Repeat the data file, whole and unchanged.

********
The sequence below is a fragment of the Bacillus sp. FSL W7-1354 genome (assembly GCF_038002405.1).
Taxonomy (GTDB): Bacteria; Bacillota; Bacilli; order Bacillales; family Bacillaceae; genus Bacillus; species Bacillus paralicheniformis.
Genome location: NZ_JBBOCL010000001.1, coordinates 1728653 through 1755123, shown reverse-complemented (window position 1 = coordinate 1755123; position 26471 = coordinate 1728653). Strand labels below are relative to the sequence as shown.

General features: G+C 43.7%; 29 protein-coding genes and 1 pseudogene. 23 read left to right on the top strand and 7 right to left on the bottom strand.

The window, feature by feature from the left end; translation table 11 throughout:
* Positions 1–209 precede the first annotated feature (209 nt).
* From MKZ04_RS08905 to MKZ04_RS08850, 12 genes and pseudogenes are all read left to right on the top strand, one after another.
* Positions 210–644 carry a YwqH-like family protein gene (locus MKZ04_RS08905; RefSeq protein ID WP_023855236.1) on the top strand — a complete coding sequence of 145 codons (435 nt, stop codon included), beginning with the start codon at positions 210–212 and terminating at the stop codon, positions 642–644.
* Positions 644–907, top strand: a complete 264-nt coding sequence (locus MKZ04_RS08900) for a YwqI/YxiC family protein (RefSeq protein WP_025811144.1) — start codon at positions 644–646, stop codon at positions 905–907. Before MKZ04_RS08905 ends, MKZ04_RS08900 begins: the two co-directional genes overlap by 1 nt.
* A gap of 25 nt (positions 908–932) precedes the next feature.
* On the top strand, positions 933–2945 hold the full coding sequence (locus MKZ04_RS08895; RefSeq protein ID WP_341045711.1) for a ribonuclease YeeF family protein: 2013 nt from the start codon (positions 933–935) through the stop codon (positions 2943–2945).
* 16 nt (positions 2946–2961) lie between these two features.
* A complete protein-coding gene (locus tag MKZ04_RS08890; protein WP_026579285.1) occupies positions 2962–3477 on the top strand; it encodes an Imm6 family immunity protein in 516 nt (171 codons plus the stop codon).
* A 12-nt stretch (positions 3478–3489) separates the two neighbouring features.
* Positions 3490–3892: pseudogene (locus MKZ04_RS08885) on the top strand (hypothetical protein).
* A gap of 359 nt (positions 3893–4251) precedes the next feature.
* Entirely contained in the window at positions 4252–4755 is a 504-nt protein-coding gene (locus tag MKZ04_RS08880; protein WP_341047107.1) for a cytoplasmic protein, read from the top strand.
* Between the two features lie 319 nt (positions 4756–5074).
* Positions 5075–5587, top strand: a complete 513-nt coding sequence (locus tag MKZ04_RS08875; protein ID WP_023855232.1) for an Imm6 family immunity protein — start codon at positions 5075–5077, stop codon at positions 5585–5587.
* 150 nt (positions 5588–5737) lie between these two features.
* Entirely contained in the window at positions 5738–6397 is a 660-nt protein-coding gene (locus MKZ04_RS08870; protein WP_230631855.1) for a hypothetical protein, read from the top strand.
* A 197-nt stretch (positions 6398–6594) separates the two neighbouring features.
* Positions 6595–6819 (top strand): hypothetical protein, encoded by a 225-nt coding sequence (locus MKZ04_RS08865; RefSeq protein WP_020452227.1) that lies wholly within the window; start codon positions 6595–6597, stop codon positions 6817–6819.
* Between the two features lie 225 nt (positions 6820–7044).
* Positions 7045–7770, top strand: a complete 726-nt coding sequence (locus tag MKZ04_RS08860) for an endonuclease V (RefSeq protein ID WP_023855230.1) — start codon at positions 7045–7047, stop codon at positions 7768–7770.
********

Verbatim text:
The sequence below is a fragment of the Bacillus sp. FSL W7-1354 genome (assembly GCF_038002405.1).
Taxonomy (GTDB): Bacteria; Bacillota; Bacilli; order Bacillales; family Bacillaceae; genus Bacillus; species Bacillus paralicheniformis.
Genome location: NZ_JBBOCL010000001.1, coordinates 1728653 through 1755123, shown reverse-complemented (window position 1 = coordinate 1755123; position 26471 = coordinate 1728653). Strand labels below are relative to the sequence as shown.

General features: G+C 43.7%; 29 protein-coding genes and 1 pseudogene. 23 read left to right on the top strand and 7 right to left on the bottom strand.

The window, feature by feature from the left end; translation table 11 throughout:
* Positions 1–209 precede the first annotated feature (209 nt).
* From MKZ04_RS08905 to MKZ04_RS08850, 12 genes and pseudogenes are all read left to right on the top strand, one after another.
* Positions 210–644 carry a YwqH-like family protein gene (locus MKZ04_RS08905; RefSeq protein ID WP_023855236.1) on the top strand — a complete coding sequence of 145 codons (435 nt, stop codon included), beginning with the start codon at positions 210–212 and terminating at the stop codon, positions 642–644.
* Positions 644–907, top strand: a complete 264-nt coding sequence (locus MKZ04_RS08900) for a YwqI/YxiC family protein (RefSeq protein WP_025811144.1) — start codon at positions 644–646, stop codon at positions 905–907. Before MKZ04_RS08905 ends, MKZ04_RS08900 begins: the two co-directional genes overlap by 1 nt.
* A gap of 25 nt (positions 908–932) precedes the next feature.
* On the top strand, positions 933–2945 hold the full coding sequence (locus MKZ04_RS08895; RefSeq protein ID WP_341045711.1) for a ribonuclease YeeF family protein: 2013 nt from the start codon (positions 933–935) through the stop codon (positions 2943–2945).
* 16 nt (positions 2946–2961) lie between these two features.
* A complete protein-coding gene (locus tag MKZ04_RS08890; protein WP_026579285.1) occupies positions 2962–3477 on the top strand; it encodes an Imm6 family immunity protein in 516 nt (171 codons plus the stop codon).
* A 12-nt stretch (positions 3478–3489) separates the two neighbouring features.
* Positions 3490–3892: pseudogene (locus MKZ04_RS08885) on the top strand (hypothetical protein).
* A gap of 359 nt (positions 3893–4251) precedes the next feature.
* Entirely contained in the window at positions 4252–4755 is a 504-nt protein-coding gene (locus tag MKZ04_RS08880; protein WP_341047107.1) for a cytoplasmic protein, read from the top strand.
* Between the two features lie 319 nt (positions 4756–5074).
* Positions 5075–5587, top strand: a complete 513-nt coding sequence (locus tag MKZ04_RS08875; protein ID WP_023855232.1) for an Imm6 family immunity protein — start codon at positions 5075–5077, stop codon at positions 5585–5587.
* 150 nt (positions 5588–5737) lie between these two features.
* Entirely contained in the window at positions 5738–6397 is a 660-nt protein-coding gene (locus MKZ04_RS08870; protein WP_230631855.1) for a hypothetical protein, read from the top strand.
* A 197-nt stretch (positions 6398–6594) separates the two neighbouring features.
* Positions 6595–6819 (top strand): hypothetical protein, encoded by a 225-nt coding sequence (locus MKZ04_RS08865; RefSeq protein WP_020452227.1) that lies wholly within the window; start codon positions 6595–6597, stop codon positions 6817–6819.
* Between the two features lie 225 nt (positions 6820–7044).
* Positions 7045–7770, top strand: a complete 726-nt coding sequence (locus tag MKZ04_RS08860) for an endonuclease V (RefSeq protein ID WP_023855230.1) — start codon at positions 7045–7047, stop codon at positions 7768–7770.